Giant Trevally: 5 Things Every Angler Must Know Before Chasing GTs

If you think you’re ready to chase the hardest fighting fish on the planet, you need to read this article first.

I just got back from chasing (and catching) Giant Trevally in Indonesia.  Specifically, we were fishing the Komodo National Park, which is home to some of the meanest, and hardest fighting GTs in the world.  I realized when I got home that nothing I read before I left prepared me for what I was going to experience, so while I’m still fighting jet lag I’m going to write down what I think would be the 5 things every angler must know before chasing Giant Trevally in Indonesia.

This was the most incredible adventure of my life.  We chose this area for three reasons.  The first is that we saw the same episode of Blue Planet that most of the rest of the free world saw and decided we had to chase bird-eating, high flying fish on topwater.  It just seemed like the ultimate adrenaline rush, and it is.  Nothing I’ve ever done remotely compares.

The second reason why we chose Indonesia is that this area is known to have the hardest fighting GTs in the world.  This is caused by a number of factors but the most significant would be the incredible amount of current that these fish live in.  It’s something that you literally have to see to believe.

The last reason is the landscape, culture and allure of fishing on and around Komodo Island, where you will see the fiercest reptiles on the planet, in an area that is only accessible to the outside world by one guide, on one boat.  It is without a doubt the most beautiful and simultaneously the most dangerous place I have ever been.  Numerous creators above the water and below can kill you within minutes of being attacked.

And I can’t wait to go back!



Funny, right?  Reading an article that is supposed to prepare you and the first point I make is that you’re not ready.  That’s because you’re not.  You’re not ready for the physical demand on your body that you’re going to have to endure to be successful.  I’m not just talking about fighting the fish, though that alone is more than some people can handle.  The heat is incredible.  We went in November, which is peak season for GTs.  I read that you could expect to get 10-20 bites per day, and that would be a good number.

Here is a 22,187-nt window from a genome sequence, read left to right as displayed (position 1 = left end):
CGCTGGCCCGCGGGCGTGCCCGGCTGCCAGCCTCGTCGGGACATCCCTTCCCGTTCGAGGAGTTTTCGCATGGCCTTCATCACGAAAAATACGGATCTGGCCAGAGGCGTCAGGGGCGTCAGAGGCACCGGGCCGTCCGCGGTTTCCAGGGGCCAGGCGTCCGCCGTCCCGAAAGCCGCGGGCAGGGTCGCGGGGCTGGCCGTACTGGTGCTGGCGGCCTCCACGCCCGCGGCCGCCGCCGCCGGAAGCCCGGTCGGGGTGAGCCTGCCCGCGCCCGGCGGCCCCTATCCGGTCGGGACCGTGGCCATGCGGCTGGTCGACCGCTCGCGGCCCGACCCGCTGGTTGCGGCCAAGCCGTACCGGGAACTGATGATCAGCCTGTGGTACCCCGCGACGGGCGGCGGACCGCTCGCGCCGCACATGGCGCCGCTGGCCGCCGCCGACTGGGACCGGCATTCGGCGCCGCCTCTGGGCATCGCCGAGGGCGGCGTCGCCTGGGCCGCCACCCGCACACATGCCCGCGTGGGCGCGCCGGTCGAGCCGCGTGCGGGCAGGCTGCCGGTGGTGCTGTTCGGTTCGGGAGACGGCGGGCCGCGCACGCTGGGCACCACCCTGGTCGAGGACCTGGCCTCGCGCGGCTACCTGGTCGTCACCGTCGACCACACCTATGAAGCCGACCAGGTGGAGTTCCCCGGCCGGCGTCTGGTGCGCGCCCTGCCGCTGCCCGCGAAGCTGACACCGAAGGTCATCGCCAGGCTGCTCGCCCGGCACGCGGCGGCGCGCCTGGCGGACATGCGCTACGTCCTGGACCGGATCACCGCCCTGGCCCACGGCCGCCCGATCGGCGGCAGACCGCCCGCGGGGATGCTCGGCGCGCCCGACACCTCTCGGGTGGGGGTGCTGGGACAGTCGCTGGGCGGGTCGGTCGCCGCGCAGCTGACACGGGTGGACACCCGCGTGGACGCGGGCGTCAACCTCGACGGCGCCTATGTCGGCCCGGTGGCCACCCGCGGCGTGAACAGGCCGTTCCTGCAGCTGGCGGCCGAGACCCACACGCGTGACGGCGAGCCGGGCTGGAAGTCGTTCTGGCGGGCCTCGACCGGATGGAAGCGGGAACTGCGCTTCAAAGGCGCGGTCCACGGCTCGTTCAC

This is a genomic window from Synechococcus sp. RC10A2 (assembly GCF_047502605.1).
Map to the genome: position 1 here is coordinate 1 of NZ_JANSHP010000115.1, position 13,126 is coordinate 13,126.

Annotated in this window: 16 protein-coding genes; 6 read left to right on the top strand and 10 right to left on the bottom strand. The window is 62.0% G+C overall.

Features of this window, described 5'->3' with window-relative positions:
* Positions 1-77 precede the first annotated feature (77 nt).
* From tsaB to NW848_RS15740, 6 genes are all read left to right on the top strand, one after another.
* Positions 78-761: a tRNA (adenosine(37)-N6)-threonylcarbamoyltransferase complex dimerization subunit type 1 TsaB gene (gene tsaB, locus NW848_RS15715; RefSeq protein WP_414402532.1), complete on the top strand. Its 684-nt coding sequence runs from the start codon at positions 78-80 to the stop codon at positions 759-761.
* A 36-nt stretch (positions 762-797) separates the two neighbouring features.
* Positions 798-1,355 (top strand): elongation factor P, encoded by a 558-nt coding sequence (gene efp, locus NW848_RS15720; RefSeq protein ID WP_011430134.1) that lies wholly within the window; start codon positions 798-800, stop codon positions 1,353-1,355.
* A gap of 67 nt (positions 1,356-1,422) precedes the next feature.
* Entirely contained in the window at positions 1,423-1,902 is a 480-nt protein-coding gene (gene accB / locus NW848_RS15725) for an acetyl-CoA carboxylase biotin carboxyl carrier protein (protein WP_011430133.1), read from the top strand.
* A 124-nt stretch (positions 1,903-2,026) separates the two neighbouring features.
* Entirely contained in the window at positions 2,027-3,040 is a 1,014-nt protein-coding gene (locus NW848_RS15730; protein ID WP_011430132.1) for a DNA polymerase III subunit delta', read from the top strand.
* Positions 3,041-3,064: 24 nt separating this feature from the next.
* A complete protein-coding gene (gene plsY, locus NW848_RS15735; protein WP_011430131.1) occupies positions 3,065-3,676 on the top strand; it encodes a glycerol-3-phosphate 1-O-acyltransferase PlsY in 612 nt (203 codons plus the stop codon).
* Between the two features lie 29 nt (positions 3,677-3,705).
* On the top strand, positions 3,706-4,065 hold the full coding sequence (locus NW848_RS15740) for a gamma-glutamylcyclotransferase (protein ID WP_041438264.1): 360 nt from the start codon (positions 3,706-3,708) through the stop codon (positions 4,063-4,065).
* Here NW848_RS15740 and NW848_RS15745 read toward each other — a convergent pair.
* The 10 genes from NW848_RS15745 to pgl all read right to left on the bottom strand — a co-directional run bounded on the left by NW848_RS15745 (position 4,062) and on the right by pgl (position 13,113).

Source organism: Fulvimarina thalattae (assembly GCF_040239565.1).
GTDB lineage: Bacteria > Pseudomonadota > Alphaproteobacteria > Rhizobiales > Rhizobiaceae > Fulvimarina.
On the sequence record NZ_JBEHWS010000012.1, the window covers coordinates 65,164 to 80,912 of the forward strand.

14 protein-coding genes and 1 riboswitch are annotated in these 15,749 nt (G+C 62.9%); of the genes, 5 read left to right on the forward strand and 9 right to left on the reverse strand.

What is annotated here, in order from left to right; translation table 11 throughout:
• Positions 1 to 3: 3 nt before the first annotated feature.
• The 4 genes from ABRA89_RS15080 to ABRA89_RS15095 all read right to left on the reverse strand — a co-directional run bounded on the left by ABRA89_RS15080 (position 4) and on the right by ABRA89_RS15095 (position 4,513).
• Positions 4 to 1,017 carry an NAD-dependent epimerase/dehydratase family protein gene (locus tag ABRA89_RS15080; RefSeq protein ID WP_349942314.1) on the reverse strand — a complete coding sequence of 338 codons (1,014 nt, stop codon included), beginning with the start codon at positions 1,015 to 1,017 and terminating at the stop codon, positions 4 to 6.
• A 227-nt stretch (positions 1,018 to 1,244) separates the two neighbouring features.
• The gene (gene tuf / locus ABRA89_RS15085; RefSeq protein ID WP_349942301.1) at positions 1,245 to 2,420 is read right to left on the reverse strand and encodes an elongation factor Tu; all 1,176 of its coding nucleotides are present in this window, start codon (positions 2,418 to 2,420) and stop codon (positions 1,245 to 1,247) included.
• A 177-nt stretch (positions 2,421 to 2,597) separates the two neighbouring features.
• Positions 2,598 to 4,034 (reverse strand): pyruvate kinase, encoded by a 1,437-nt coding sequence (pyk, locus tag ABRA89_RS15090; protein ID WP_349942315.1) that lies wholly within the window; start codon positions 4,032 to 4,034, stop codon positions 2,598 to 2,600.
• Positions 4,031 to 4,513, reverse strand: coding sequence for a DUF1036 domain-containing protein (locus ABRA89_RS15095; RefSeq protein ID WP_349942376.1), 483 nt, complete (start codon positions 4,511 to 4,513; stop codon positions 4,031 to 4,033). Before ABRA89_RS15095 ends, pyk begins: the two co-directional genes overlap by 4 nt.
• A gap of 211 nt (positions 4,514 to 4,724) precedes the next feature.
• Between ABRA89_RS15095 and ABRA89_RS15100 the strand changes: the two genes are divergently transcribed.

The problem with that is they don’t tell you how physically taxing it is on your body to fish for GTs.  Of the 5 things every angler must know before chasing giant trevally, the biggest is probably how hard it’s going to be for you to get one.  The popping baits you use on the surface create a strike bigger than anything I’ve ever seen, but you’re making hundreds if not thousands of casts per day.  The sun takes no prisoners and offers no reprieve.  By noon you’ll be broken and exhausted.  So you see, it’s really not possible for any guide to tell you how many bites you’ll get in a day.

Marcelo said it best when I asked him that question and replied “How long can you fish?”  Day 3 we got 25 bites in 15 minutes and it happened at the end of the day.  After three long, hard, hot, and painful days.  That was the most exciting 15 minutes of fishing of my life.  I can’t wait for people to see it when it airs!


When the heat and physical demands wear you down you get mentally tired, angry, frustrated, and that’s when mistakes happen.  You need to wear high quality sun gear (lotion won’t be enough) and cover as much of your body as possible.  Thankfully Fishermans Central hooked me up with AFTCO hooded sunshirts and shorts, and I wore buffs and gloves from BlackStrap (FYI some of our gear the sun burned through it, so get high quality stuff).  Stay focused, keep a positive mind – it’s GOING to happen, drink a TON of water, take breaks, and trust your guides.  The locals have been catching GTs for thousands of years.

Spend the money on good boots if you’re going to fish the reefs with fly or light spinning gear.  I paid over $200 for mine (Simms) but it was really worth it and they felt amazing.  Other guys didn’t get them and they ended up with cuts on their feet.  You definitely want to fish the reefs.  They are LOADED with fish big and small, and it’s honestly one of the most beautiful places you’ll ever fish.  Tanner and I both said we’ve swam in pools that weren’t as clean as the water in Flores.


2.  These fish are NO joke

No amount of youtube videos or blog posts can explain to you how hard these fish fight.  Even the smallest of them, the 7-8 kilo giant trevally, will try to rip your arms off.  After 4 days you know when you hook a giant.  And if you do, you need to be ready.  You are NOT in control and you are not going to land that fish in 20 minutes.  They’ll break 5/0 hooks and shatter 100lb fluoro.  Everything has to go right to land the true giant GTs.